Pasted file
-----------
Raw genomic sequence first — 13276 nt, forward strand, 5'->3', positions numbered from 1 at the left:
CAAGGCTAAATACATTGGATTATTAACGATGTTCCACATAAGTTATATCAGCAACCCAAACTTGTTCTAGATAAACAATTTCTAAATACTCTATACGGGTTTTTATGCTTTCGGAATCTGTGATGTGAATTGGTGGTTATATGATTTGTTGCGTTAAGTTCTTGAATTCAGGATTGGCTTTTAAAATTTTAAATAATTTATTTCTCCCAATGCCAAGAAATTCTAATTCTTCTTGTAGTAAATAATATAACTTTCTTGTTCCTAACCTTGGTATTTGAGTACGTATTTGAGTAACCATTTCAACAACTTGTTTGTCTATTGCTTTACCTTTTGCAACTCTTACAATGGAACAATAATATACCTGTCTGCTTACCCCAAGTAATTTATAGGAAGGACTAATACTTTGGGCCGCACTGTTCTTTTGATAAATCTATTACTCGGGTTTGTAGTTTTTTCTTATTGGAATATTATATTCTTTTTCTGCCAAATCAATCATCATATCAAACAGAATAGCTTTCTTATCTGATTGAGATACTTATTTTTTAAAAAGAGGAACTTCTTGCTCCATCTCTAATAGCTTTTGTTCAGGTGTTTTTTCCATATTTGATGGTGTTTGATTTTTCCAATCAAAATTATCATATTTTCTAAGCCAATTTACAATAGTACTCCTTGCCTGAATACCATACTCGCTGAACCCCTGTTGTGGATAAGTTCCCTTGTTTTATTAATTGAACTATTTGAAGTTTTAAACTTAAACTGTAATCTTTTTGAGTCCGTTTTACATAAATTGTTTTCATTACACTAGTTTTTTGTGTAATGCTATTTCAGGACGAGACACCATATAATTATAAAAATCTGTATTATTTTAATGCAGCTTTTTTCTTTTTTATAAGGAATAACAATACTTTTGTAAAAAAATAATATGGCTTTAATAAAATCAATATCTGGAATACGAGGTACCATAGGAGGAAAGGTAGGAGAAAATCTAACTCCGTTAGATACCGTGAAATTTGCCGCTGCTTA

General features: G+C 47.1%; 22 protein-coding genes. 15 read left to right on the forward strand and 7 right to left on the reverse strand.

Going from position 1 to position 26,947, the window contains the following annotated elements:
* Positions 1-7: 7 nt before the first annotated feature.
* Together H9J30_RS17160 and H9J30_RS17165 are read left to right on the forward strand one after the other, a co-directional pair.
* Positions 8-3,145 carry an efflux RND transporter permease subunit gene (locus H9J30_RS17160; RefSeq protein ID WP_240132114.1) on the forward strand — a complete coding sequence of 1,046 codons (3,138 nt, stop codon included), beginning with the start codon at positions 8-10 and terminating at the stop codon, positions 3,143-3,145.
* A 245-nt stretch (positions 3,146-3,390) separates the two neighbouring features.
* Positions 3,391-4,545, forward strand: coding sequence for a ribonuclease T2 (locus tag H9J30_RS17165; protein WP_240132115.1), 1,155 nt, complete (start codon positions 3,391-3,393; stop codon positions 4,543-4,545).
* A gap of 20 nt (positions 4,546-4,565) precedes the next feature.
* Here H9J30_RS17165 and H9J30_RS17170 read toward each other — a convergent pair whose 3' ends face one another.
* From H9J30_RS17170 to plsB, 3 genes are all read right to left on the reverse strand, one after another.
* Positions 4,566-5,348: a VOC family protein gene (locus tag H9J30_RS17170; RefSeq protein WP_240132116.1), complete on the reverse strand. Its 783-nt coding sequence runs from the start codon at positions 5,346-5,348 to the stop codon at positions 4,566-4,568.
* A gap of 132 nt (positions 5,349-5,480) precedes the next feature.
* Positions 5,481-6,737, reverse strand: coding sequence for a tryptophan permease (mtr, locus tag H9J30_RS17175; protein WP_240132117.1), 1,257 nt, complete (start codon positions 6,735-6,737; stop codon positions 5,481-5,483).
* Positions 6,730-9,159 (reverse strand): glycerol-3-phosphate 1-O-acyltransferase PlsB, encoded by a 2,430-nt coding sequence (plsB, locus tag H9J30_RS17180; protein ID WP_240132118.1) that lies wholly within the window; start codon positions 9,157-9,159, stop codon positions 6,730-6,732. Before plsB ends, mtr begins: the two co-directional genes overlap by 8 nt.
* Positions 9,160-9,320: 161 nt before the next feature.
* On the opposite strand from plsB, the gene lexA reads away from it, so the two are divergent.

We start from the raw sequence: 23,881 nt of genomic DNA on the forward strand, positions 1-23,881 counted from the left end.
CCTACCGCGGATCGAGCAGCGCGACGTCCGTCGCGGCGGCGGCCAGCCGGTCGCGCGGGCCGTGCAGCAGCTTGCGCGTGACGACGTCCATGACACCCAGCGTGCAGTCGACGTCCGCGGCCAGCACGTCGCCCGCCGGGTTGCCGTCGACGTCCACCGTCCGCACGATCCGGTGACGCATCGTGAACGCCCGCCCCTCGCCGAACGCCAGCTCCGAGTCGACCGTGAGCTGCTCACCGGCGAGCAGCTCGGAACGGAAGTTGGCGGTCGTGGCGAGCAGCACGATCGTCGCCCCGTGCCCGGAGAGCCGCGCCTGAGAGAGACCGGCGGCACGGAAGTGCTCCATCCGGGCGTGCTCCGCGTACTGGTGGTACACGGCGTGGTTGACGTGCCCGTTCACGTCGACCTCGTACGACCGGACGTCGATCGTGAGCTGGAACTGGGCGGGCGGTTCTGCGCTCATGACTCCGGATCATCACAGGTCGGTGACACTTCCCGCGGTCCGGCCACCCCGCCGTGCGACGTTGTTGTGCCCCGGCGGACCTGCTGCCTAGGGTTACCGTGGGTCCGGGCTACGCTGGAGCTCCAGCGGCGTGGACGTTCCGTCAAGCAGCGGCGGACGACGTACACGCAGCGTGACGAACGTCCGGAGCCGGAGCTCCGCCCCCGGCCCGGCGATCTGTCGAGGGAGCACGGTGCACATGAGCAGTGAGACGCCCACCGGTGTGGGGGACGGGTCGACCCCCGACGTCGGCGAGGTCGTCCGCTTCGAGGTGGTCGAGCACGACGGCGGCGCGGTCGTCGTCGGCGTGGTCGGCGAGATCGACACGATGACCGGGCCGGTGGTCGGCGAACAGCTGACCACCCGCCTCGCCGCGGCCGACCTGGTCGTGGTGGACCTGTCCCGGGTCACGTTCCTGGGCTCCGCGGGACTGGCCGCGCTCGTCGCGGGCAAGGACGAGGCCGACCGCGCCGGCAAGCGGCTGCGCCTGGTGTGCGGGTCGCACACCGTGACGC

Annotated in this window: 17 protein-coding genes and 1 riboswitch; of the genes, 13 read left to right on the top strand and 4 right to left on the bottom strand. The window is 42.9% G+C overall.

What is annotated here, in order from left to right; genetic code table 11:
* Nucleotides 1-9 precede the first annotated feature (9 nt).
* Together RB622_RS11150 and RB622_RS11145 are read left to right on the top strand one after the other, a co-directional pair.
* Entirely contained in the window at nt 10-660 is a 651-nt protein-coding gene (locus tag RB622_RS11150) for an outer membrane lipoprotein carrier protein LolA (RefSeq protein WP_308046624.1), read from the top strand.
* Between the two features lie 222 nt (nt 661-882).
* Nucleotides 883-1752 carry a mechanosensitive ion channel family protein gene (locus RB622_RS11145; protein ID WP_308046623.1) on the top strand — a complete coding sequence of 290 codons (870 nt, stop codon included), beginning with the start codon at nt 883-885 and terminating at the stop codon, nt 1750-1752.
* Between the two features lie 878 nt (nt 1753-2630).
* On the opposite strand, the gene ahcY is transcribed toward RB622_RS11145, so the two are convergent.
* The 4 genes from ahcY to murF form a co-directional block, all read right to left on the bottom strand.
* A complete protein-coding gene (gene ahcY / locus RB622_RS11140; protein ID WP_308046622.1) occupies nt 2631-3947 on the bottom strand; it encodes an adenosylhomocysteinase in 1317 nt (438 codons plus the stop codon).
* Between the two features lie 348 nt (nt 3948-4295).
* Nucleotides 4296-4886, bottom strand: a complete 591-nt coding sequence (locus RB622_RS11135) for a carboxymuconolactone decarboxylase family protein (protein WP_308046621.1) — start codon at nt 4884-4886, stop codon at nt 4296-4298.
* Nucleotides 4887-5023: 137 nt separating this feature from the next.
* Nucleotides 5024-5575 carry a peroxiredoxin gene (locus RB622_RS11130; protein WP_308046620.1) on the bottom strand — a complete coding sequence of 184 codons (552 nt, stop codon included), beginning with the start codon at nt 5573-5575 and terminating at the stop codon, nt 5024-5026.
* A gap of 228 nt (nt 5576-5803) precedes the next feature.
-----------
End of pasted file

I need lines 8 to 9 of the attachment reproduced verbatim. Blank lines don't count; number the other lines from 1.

* A 245-nt stretch (positions 3,146-3,390) separates the two neighbouring features.
* Positions 3,391-4,545, forward strand: coding sequence for a ribonuclease T2 (locus tag H9J30_RS17165; protein WP_240132115.1), 1,155 nt, complete (start codon positions 3,391-3,393; stop codon positions 4,543-4,545).